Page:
health

RI Sets National Example in Protecting Public Housing Residents from Secondhand Smoke

RI Sets National Example in Protecting Public Housing Residents from Secondhand Smoke
Achieves 100% Compliance with New Federal Requirement

The Rhode Island Department of Health (RIDOH) recognizes all 25 public housing authorities (PHAs) in the state for achieving 100% state compliance with a new federal rule that will protect nearly 15,000 multi-unit housing residents from toxic secondhand smoke indoors.

One-hundred percent of Rhode Island’s PHAs have implemented smoke-free policies that meet or exceed a new rule from the U.S. Department of Housing and Urban Development (HUD), which takes effect July 31, 2018 to protect all housing residents, visitors, and staff from lit secondhand cigarette smoke. Under the new federal rule, no smoking is allowed indoors anywhere; outdoors, cigarettes may not be smoked within 25 feet of buildings to help prevent smoke from drifting indoors through windows and doors.

“Everyone in every community deserves to breathe clean air where they live and work,” said Nicole Alexander-Scott, MD, MPH, Director of the Rhode Island Department of Health. “We applaud all of our state’s Public Housing Authorities staff who worked with their residents closely in recent years to meet HUD’s new requirements. Many of our forward-thinking PHAs have exceeded HUD’s minimum requirements to protect residents from more toxic chemicals from other products, and have taken extra steps to listen to smokers’ concerns and help connect those who want to quit to no-cost cessation services. This is a big step in our collective efforts to build more just, equitable communities in every corner of Rhode Island.”

Residents who smoke are not banned from living within a PHA residence, but are asked to smoke outdoors beyond established buffer zones.

In recent years, some PHAs have elected to adopt even stronger “clean air” policies, by setting larger outdoor buffer zones, banning all outdoor smoking entirely, and/or restricting the use of burned products such as incense, hookah, and e-cigarettes. Such “no burn” policies are typically detailed in residents’ leases. Any residents with questions should contact their housing manager or refer to their signed lease.

Smoke-free and tobacco-free policies help maintain healthier living conditions for residents, visitors, workers, and pets. Other benefits of smoke-free building policies may include reduced fire hazards, lower operating and maintenance costs, and fewer neighbor disputes. PHAs in other states have also realized lower insurance premiums.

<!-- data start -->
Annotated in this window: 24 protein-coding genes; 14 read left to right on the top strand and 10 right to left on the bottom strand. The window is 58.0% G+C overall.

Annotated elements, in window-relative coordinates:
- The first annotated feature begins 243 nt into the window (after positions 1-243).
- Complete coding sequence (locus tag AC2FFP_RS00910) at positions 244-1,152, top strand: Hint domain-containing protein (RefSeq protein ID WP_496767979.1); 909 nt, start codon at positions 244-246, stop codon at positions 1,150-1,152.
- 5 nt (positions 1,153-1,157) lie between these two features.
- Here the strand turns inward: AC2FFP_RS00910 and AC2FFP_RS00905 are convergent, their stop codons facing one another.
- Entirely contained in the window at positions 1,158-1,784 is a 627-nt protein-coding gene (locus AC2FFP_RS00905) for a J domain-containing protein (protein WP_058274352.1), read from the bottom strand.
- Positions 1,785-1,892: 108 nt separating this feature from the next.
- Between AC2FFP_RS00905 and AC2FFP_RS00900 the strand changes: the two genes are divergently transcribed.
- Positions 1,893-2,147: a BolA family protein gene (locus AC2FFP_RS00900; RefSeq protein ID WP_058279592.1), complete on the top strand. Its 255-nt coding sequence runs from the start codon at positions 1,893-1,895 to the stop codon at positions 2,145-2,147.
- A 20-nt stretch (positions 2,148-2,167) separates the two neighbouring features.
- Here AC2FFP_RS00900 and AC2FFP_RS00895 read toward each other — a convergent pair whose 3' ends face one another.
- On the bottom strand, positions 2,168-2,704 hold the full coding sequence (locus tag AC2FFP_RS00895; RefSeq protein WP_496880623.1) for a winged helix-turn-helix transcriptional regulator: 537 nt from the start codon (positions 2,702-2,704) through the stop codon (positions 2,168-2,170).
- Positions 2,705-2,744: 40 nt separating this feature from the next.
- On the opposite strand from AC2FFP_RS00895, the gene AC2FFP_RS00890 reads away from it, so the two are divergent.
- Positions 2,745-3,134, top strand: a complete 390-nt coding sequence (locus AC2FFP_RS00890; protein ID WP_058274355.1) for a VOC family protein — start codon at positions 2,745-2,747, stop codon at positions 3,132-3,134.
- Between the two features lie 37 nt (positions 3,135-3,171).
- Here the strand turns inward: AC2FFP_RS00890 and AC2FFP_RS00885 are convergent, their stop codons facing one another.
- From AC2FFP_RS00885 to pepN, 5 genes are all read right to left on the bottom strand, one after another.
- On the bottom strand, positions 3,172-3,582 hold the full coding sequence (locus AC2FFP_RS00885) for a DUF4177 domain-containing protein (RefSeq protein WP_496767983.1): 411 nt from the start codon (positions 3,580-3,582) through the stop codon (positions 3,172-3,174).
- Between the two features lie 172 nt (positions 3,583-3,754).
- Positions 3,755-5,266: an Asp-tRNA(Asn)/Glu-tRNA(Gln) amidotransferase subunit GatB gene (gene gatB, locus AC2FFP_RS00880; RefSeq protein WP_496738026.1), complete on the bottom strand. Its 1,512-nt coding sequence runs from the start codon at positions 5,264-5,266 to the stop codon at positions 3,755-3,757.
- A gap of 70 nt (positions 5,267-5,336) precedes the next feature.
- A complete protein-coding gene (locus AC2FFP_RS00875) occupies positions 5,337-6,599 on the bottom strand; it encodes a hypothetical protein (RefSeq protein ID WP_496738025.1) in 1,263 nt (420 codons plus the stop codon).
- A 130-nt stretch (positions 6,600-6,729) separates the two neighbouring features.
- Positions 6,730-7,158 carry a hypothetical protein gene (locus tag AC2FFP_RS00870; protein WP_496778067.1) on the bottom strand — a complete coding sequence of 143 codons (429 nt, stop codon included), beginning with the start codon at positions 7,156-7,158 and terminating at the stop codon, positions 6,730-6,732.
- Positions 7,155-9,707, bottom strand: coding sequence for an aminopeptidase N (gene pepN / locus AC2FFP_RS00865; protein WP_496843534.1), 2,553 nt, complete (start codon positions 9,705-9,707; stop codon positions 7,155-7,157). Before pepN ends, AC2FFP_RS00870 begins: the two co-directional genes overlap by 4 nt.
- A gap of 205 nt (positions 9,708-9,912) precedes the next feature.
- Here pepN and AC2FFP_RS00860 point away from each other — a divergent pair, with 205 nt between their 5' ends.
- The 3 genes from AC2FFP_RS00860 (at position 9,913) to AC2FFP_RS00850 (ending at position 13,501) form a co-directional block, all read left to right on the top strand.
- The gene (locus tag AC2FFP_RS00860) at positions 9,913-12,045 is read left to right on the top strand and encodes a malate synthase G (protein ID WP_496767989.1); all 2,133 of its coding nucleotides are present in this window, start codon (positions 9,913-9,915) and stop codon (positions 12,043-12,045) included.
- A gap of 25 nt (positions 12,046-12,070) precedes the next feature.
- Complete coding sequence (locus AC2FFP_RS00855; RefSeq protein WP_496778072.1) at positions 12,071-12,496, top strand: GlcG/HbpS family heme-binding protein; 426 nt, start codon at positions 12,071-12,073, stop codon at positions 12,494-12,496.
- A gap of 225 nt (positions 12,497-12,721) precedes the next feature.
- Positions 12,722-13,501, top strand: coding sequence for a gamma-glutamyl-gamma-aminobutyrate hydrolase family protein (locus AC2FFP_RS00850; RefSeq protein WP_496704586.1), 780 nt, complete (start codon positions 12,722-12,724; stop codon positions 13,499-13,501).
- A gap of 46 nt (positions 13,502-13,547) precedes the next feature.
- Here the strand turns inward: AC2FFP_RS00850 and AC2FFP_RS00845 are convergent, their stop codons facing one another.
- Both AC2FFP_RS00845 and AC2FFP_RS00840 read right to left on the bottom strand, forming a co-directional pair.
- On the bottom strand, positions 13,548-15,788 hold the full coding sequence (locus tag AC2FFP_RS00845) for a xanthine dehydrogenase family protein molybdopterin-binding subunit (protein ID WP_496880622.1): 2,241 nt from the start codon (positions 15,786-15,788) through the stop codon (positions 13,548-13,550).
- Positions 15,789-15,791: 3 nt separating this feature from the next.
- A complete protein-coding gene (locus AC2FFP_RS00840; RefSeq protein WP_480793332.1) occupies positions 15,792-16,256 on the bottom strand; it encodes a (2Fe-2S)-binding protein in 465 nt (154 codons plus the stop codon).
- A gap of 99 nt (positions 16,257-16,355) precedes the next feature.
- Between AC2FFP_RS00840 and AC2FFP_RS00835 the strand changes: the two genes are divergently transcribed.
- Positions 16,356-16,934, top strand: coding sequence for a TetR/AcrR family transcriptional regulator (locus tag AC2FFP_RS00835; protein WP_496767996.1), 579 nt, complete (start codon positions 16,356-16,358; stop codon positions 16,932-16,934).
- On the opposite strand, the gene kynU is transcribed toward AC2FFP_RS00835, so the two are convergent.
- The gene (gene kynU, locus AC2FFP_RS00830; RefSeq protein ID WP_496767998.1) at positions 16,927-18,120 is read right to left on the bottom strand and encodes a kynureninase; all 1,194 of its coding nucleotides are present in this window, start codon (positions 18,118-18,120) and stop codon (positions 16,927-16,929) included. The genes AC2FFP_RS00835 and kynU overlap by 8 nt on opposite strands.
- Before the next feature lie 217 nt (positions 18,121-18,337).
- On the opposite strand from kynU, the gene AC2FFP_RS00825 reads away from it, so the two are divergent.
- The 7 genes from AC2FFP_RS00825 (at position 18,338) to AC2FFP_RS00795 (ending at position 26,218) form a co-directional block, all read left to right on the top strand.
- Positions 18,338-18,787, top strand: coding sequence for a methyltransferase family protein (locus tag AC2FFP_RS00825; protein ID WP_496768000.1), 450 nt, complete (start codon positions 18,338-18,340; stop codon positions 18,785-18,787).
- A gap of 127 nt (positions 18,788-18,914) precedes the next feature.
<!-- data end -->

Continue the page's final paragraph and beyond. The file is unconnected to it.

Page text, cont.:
The new HUD rule takes effect following several years of discussions and a public comment period that addressed the serious and often deadly health effects of secondhand smoke. Tobacco smoke contains more than 70 known cancer-causing particles and can trigger severe asthma attacks. According to the U.S. Surgeon General, no amount of cigarette smoke exposure is safe to anyone, anywhere, at any time. Secondhand smoke is especially harmful to people with chronic health conditions, the elderly, women who are pregnant, babies, children, as well as people with respiratory illnesses, weakened immune systems, and disabilities. People with chronic health conditions who live in public housing often do not have adequate access to health services or health insurance, while illnesses caused by secondhand smoke can cause great financial strain on individuals, regardless of their financial situations.

This new HUD rule will protect close to two million Americans nationwide from being exposed to secondhand smoke in their homes, including 690,000 children.

The new HUD rule also takes effect shortly after Rhode Island has included e-cigarettes or electronic nicotine delivery systems (ENDS) in the state’s long-established Public Places and Workplace Safety Act. For PHA buildings, this means that Rhode Island state law also prohibits e-cigarettes from being used in any indoor or enclosed public common areas such as hallways, elevators, staircases, offices, laundry rooms, and recreation areas.

To learn more about or to receive free technical assistance on adopting smokefree, tobacco-free, and clean air policies for multi-housing properties, please contact the RIDOH Tobacco Control Program Live Smokefree Program at (401) 222-7637.

In Rhode Island, regardless of insurance or ability to pay, anyone who wants to quit smoking can get free cessation support services and free nicotine replacement therapy (NRT) products by calling the Rhode Island Smokers’ Helpline at 1-800-QUIT-NOW (1-800-784-8669).

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